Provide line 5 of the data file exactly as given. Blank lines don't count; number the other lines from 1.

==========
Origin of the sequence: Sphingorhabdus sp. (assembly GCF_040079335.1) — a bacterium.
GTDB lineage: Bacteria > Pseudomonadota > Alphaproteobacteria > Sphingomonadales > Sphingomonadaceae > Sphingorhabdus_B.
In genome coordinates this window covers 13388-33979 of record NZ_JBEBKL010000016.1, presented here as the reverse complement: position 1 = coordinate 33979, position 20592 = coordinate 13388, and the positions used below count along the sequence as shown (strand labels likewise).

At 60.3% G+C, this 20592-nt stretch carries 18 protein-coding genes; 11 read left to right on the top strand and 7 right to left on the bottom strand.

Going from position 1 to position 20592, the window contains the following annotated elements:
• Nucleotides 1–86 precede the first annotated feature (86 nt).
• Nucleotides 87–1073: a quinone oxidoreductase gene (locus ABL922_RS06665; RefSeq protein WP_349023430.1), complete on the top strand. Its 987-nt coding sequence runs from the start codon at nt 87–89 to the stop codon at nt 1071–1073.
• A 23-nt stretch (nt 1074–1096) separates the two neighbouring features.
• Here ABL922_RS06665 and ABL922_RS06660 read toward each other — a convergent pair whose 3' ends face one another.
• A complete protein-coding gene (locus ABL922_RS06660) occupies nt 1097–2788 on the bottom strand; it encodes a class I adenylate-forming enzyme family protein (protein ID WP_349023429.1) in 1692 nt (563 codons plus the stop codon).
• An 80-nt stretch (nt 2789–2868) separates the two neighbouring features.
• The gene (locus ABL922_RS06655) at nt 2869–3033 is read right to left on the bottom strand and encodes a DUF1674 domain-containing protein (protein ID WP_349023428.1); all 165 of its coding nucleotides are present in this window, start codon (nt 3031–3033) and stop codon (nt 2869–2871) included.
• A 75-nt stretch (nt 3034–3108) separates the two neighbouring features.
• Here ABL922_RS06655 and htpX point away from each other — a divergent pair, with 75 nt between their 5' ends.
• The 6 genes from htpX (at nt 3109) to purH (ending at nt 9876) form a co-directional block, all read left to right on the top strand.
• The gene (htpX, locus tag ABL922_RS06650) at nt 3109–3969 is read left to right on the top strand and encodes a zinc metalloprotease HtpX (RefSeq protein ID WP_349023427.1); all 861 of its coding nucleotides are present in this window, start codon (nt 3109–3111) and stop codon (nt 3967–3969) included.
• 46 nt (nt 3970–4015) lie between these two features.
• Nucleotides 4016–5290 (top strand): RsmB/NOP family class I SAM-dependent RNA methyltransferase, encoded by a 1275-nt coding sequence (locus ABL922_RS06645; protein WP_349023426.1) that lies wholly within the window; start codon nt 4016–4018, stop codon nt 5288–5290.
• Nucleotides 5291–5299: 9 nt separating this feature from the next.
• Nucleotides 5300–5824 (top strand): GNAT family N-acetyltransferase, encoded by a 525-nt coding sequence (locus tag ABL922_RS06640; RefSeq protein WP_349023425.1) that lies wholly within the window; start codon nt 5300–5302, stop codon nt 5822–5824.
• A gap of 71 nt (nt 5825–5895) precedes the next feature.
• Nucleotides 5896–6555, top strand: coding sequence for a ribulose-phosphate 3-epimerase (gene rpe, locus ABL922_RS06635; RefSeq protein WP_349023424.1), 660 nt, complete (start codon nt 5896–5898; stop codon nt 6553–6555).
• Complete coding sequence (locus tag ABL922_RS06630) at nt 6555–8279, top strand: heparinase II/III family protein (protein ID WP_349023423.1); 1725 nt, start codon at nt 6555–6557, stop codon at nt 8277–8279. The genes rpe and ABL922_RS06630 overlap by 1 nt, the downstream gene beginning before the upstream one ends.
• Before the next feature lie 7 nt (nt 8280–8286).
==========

Going from position 1 to position 20592, the window contains the following annotated elements: